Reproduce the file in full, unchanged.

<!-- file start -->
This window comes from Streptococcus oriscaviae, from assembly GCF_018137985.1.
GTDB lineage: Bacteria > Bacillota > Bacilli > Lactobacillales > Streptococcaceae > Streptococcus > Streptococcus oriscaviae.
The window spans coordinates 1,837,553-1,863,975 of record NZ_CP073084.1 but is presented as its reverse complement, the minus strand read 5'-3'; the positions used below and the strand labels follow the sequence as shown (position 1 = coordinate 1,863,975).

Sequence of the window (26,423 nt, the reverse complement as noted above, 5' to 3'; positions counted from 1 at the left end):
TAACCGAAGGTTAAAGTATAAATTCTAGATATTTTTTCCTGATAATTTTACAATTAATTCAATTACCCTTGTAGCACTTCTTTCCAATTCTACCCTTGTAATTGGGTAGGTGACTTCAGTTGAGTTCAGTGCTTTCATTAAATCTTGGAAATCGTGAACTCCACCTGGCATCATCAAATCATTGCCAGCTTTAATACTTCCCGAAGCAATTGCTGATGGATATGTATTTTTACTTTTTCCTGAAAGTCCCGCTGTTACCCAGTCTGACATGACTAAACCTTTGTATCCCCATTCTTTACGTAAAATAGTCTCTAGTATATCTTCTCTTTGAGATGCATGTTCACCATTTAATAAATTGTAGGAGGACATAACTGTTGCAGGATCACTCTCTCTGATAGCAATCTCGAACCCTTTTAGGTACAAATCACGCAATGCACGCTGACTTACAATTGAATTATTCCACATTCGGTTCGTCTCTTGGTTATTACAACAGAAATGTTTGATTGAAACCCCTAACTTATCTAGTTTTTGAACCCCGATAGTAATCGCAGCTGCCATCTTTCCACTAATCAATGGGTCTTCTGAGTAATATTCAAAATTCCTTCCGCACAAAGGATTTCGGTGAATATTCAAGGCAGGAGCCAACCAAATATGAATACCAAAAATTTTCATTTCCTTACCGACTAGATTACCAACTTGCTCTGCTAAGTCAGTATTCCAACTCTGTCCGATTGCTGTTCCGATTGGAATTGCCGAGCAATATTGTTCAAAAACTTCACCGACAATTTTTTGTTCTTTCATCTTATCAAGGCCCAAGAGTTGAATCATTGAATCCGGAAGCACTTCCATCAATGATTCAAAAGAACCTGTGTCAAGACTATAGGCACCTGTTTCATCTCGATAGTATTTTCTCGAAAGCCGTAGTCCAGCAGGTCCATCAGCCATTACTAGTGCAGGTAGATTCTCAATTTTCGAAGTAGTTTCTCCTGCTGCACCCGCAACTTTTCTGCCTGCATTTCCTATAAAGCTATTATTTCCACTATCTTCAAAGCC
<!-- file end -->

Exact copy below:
This window comes from Streptococcus oriscaviae, from assembly GCF_018137985.1.
GTDB lineage: Bacteria > Bacillota > Bacilli > Lactobacillales > Streptococcaceae > Streptococcus > Streptococcus oriscaviae.
The window spans coordinates 1,837,553-1,863,975 of record NZ_CP073084.1 but is presented as its reverse complement, the minus strand read 5'-3'; the positions used below and the strand labels follow the sequence as shown (position 1 = coordinate 1,863,975).

Sequence of the window (26,423 nt, the reverse complement as noted above, 5' to 3'; positions counted from 1 at the left end):
TAACCGAAGGTTAAAGTATAAATTCTAGATATTTTTTCCTGATAATTTTACAATTAATTCAATTACCCTTGTAGCACTTCTTTCCAATTCTACCCTTGTAATTGGGTAGGTGACTTCAGTTGAGTTCAGTGCTTTCATTAAATCTTGGAAATCGTGAACTCCACCTGGCATCATCAAATCATTGCCAGCTTTAATACTTCCCGAAGCAATTGCTGATGGATATGTATTTTTACTTTTTCCTGAAAGTCCCGCTGTTACCCAGTCTGACATGACTAAACCTTTGTATCCCCATTCTTTACGTAAAATAGTCTCTAGTATATCTTCTCTTTGAGATGCATGTTCACCATTTAATAAATTGTAGGAGGACATAACTGTTGCAGGATCACTCTCTCTGATAGCAATCTCGAACCCTTTTAGGTACAAATCACGCAATGCACGCTGACTTACAATTGAATTATTCCACATTCGGTTCGTCTCTTGGTTATTACAACAGAAATGTTTGATTGAAACCCCTAACTTATCTAGTTTTTGAACCCCGATAGTAATCGCAGCTGCCATCTTTCCACTAATCAATGGGTCTTCTGAGTAATATTCAAAATTCCTTCCGCACAAAGGATTTCGGTGAATATTCAAGGCAGGAGCCAACCAAATATGAATACCAAAAATTTTCATTTCCTTACCGACTAGATTACCAACTTGCTCTGCTAAGTCAGTATTCCAACTCTGTCCGATTGCTGTTCCGATTGGAATTGCCGAGCAATATTGTTCAAAAACTTCACCGACAATTTTTTGTTCTTTCATCTTATCAAGGCCCAAGAGTTGAATCATTGAATCCGGAAGCACTTCCATCAATGATTCAAAAGAACCTGTGTCAAGACTATAGGCACCTGTTTCATCTCGATAGTATTTTCTCGAAAGCCGTAGTCCAGCAGGTCCATCAGCCATTACTAGTGCAGGTAGATTCTCAATTTTCGAAGTAGTTTCTCCTGCTGCACCCGCAACTTTTCTGCCTGCATTTCCTATAAAGCTATTATTTCCACTATCTTCAAAGCC